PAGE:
After a turbulent first presidency,
Bush is hoping Americans will
re-elect him for a second term

But the campaign got off to a bad start on Saturday when Bush's Democratic opponents united in attacking the president on an issue he prides himself on: national security.

Criticising him for spending less on domestic defence in order to guarantee greater tax cuts for the well-off, 2004 contenders said Bush talks tough on homeland security but does not deliver, advancing a right-wing agenda instead.

Florida Senator Bob Graham warned that the administration had a golden opportunity to destroy Al Qaeda network but did not follow through.

"We had them on the ropes, but we let them regenerate," Graham was quoted as saying in the Washington Post.

Al Sharpton cited the uncertainty about Bin Laden. "Mr Bush, the question you have not answered is, `Where is bin Laden?'" Sharpton said. "We need to go after those who went after us."

Historical parallels

The Bush team are gearing up
for re-election in 2004
Encouraged by US victories in Iraq and Afghanistan but increasingly wary of an unpredictable economy, Bush faces a difficult task if he is to succeed where his father failed in 1991.

The historical parallels between the two presidents are striking. Both emerged from a successful war against Iraq to promote an Israeli-Palestinian peace plan, and both had to contend with an unsteady economy at home.

The current president will be hoping that he will not follow his father’s path and miss out on re-election for a second time.

Saturday's move allows Bush and his running-mate, Vice President Dick Cheney, to start raising money and forming a 50-state campaign organisation. The Bush campaign intends to raise a record-setting $170 million or more for his campaign.

Officials said a fundraising letter will be mailed to more than one million donors as soon as Monday, and Bush plans to hold the first of many re-election fundraising events in June.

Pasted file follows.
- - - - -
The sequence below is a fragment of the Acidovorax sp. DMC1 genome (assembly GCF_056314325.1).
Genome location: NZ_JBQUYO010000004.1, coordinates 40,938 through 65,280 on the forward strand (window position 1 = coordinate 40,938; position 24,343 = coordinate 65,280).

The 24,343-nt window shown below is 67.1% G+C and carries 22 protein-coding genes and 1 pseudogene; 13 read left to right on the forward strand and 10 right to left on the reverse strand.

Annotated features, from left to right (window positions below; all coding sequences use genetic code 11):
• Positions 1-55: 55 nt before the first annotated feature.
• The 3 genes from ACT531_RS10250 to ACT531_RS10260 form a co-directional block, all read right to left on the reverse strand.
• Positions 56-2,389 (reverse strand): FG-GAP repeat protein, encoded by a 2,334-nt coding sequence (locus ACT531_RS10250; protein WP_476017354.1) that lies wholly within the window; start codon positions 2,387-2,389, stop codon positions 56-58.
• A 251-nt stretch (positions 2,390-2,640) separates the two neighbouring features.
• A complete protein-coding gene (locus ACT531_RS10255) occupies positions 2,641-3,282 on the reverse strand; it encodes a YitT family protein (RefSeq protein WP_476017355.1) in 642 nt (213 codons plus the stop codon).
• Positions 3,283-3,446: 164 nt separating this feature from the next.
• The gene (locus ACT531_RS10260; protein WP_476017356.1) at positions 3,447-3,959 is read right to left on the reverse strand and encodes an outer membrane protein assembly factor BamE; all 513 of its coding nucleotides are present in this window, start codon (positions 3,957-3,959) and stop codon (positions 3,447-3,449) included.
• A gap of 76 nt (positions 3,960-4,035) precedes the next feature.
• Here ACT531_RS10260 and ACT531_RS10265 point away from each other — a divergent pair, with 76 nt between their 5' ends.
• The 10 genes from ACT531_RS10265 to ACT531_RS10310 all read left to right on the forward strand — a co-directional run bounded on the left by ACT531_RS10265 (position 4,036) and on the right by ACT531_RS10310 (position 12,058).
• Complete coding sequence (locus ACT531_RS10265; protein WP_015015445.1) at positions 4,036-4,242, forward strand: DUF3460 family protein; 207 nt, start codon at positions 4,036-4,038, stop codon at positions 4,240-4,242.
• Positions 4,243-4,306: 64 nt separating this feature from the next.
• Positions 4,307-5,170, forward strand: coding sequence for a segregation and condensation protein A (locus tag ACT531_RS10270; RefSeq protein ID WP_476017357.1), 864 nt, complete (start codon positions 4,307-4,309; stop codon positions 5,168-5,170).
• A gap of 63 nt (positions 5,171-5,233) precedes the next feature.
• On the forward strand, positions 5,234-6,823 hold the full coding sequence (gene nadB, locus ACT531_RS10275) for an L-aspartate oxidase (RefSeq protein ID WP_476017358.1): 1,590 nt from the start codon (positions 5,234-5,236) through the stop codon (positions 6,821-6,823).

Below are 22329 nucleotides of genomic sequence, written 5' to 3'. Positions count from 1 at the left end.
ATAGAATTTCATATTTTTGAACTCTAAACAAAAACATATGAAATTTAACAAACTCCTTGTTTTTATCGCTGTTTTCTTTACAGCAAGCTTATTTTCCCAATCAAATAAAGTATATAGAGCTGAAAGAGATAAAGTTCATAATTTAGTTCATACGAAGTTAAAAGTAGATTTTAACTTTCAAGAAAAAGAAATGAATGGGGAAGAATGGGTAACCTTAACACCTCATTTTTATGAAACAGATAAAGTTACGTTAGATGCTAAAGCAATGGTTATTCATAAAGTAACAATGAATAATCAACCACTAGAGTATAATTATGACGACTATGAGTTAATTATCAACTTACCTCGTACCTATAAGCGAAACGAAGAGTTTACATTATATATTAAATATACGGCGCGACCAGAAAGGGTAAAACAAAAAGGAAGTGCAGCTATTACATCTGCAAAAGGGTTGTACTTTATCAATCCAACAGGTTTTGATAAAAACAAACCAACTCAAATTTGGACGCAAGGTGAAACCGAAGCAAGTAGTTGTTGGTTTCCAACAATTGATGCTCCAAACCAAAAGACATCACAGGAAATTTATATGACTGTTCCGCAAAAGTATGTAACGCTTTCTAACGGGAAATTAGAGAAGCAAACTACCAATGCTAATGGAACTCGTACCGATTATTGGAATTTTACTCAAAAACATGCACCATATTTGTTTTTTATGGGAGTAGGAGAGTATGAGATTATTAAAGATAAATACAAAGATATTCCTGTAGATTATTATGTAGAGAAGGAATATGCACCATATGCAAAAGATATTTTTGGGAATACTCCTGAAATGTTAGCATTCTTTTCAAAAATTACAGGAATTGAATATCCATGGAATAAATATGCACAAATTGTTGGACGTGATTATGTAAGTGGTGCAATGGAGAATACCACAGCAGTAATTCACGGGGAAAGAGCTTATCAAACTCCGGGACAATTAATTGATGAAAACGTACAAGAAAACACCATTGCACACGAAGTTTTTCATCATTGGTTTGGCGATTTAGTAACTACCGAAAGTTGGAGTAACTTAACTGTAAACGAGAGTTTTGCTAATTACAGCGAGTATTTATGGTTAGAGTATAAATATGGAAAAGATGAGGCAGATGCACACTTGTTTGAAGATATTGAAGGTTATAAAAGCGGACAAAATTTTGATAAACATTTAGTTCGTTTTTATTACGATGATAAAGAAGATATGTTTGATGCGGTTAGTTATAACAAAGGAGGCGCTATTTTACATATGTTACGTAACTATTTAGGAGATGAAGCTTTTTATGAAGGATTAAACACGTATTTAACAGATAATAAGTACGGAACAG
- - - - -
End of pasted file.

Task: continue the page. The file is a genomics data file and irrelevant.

The campaign is already accepting donations at its Web site.

"The American people will decide whether or not I deserve a second term," Bush said as he left the White House for Camp David.

"In the meantime, I am focusing my attention today on helping people find work. And that's where I'm going to be for a while. I want this economy to be robust and strong so that our fellow Americans who are looking for a job can find a job."

Shaky economy

The words mark an effort to ward off the public perception that Bush has disengaged from bread-and-butter issues that took President Bush’s father from victory in the Persian Gulf War of 1991 to defeat in the following year's election campaign.

With economists warning about the possibility of deflation or a potential second recession, Bush will increasingly be forced to turn his attention to the state of the US economy.

Bush approved the campaign announcement after a briefing last week. Aides said it was no coincidence that the papers were filed less than 12 hours after the Senate voted for a cut in the tax on stock dividends that will allow Bush to claim victory for his "jobs and growth plan."

Bush will not accept federal matching funds and so will not be bound by spending limits, his aides said.

The latest Washington Post/ABC News poll, conducted 27 to 30 April, showed Bush with a 71% approval rating, down from a wartime peak of 77%.

Although Republican officials planned to have the Bush team ready by the end of March, the money-raising effort was delayed by the war in Iraq.